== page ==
New Funding for Research on Dementia and MedDiet

Researchers from Swinburne University received funding to continue investigating the links found between adhering to the Mediterranean diet and a reduced risk of dementia.

By Julie Al-Zoubi
Jul. 29, 2019 11:19 UTC

Australian researchers have been awarded about 1.8 mil­lion Australian dol­lars ($1.2 mil­lion) in fund­ing by the coun­try’s National Health Medical Research Council (NHMRC), enabling them to con­tinue with an ongo­ing study into the effec­tive­ness of the Mediterranean diet and exer­cise in pre­vent­ing the onset of demen­tia.

The Swinburne University-based clin­i­cal trial, which will be led by Andrew Pipingas, will inves­ti­gate the under­ly­ing rea­sons behind why adher­ing to a MedDiet and reg­u­lar exer­cise pro­gram could reduce cog­ni­tive decline and become an effec­tive tool for ward­ing off demen­tia.

As it’s extremely dif­fi­cult to find a cure and treat those in the later stages of the dis­ease, focus­ing our efforts on help­ing those at risk of devel­op­ing demen­tia to stay healthy is one way to ensure Australians stay well in future.- Andrew Pipingas, researcher at Swinburne University

Pipingas believes the research could pro­vide answers on how to help the elderly stay healthy and enjoy a good qual­ity of life.

As it’s extremely dif­fi­cult to find a cure and treat those in the later stages of the dis­ease, focus­ing our efforts on help­ing those at risk of devel­op­ing demen­tia to stay healthy is one way to ensure Australians stay well in future,” he said in a press release.

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The team will also eval­u­ate the cost-effec­tive­ness of the inter­ven­tion, which is expected to reduce both the social and eco­nomic bur­dens asso­ci­ated with demen­tia care in a grow­ing elderly pop­u­la­tion.

We’re look­ing at poten­tially sav­ing bil­lions of dol­lars for the health indus­try,” Pipingas said. The issue of demen­tia is going to con­tinue to be a huge deal as we face an aging pop­u­la­tion, with up to AUD$1 tril­lion ($690 bil­lion) being spent on treat­ing demen­tia over the next 40 years.”

The fund­ing will enable Swinburne and its Australian and inter­na­tional part­ner­ing insti­tu­tions to expand on an ear­lier study, which focused on how a Mediterranean diet affected the brain over time.

This study revealed that adher­ing to a Mediterranean diet improved cog­ni­tion, slowed cog­ni­tive decline and could poten­tially pre­vent the devel­op­ment of Alzheimer’s dis­ease.

Lead author Roy Hardman ana­lyzed the results of 135 stud­ies on the pos­i­tive effects of a MedDiet and dis­cov­ered that the ben­e­fits were not lim­ited to par­tic­i­pants liv­ing in the Mediterranean region, but were also enjoyed by res­i­dents of var­i­ous coun­tries around the world.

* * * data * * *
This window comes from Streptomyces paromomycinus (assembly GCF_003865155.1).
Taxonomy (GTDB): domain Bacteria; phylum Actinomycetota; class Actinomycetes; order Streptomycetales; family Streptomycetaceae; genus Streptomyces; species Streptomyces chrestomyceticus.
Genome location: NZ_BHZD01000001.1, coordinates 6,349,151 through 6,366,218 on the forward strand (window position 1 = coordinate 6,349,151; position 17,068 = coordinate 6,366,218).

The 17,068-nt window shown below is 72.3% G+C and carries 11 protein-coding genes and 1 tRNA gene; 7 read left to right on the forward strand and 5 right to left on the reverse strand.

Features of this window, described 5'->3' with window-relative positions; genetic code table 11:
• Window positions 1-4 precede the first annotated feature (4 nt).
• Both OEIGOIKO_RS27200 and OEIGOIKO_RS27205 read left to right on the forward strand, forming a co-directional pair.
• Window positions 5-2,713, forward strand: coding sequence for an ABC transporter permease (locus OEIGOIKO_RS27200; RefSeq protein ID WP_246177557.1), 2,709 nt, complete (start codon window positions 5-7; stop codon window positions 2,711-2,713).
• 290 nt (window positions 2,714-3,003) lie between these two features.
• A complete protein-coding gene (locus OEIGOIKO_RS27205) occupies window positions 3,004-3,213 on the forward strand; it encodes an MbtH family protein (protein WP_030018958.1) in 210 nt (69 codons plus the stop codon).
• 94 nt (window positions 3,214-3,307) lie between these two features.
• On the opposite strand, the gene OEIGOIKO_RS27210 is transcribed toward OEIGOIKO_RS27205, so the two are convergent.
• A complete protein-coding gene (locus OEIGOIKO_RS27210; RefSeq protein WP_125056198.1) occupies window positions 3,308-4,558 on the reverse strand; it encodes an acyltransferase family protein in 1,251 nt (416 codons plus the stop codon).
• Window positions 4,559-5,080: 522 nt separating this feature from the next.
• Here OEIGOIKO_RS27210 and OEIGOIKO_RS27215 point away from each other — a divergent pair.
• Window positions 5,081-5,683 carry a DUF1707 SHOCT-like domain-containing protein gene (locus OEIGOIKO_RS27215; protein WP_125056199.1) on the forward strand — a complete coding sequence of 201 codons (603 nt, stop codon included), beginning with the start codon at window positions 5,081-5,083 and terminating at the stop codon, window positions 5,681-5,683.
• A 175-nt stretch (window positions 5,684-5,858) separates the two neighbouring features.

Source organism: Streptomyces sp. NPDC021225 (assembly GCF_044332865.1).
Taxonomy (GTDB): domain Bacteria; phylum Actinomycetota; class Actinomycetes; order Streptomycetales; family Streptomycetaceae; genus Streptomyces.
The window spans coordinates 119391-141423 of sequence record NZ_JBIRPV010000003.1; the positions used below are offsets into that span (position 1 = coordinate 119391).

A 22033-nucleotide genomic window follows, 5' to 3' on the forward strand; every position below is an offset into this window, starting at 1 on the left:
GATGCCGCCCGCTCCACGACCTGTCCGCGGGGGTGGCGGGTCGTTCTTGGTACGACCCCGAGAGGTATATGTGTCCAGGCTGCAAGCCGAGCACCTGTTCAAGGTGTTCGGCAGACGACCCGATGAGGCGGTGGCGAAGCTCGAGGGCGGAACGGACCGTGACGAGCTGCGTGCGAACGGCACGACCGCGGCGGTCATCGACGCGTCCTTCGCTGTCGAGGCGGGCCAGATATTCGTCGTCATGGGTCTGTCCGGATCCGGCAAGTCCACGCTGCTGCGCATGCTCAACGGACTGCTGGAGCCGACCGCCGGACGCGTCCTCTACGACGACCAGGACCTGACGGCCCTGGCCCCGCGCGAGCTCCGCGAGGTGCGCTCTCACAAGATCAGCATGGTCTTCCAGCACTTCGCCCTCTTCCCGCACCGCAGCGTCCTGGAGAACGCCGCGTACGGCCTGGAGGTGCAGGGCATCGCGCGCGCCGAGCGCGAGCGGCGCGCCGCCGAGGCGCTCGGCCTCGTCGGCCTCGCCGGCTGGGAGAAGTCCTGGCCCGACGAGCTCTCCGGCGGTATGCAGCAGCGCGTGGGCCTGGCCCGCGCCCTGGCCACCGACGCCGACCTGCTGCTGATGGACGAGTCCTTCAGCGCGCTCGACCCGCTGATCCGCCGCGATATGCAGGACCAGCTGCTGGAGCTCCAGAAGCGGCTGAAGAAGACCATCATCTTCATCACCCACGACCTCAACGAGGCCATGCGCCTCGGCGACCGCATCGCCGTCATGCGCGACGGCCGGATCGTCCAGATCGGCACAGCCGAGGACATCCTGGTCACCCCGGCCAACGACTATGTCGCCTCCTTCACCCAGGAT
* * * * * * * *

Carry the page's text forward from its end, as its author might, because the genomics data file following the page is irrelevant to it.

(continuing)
Hardman con­cluded that a Mediterranean diet, which is rich in leafy greens, fresh fruit and veg­eta­bles, cere­als, beans, seeds, nuts, and legumes, with olive oil as its pri­mary source of fat, resulted in bet­ter atten­tion, mem­ory and lan­guage. Particularly pos­i­tive effects on mem­ory included delayed recog­ni­tion, long-term and work­ing mem­ory, exec­u­tive func­tion and visual con­structs.

It was found that when olive oil was the main source of dietary fat, lipid pro­files were changed which could assist in main­tain­ing a healthy weight and poten­tially reduce obe­sity. Olive oil was also attrib­uted with improv­ing polyphe­nols in the blood and boost­ing cel­lu­lar energy metab­o­lism.

Hardman linked the MedDiet with its lim­ited amounts of red meat and dairy pro­duce with reduc­ing some of the mod­i­fi­able risk fac­tors. These included increas­ing micronu­tri­ents and improv­ing vit­a­min and min­eral imbal­ances.

The next phase of the study will exam­ine the cog­ni­tive effects of the MedDiet on more than 100 Australians aged between 60 and 90 who live inde­pen­dently within care facil­i­ties for the elderly and are con­sid­ered to be men­tally healthy and the AUD$1,772,616 ($1,228,201) grant will be dis­trib­uted over four years.

The Swinburne team will be sup­ported by the University of South Australia, La Trobe University, Deakin University, Murdoch University, Sheffield Hallam University and University of East Anglia.

In 2017, researchers from the University of Louisiana-Monroe dis­cov­ered that oleo­can­thal, a com­pound found in extra vir­gin olive oil, was effec­tive in pre­vent­ing Alzheimer’s dis­ease in mice and and held the poten­tial to become an effec­tive dietary sup­ple­ment for ward­ing off demen­tia.


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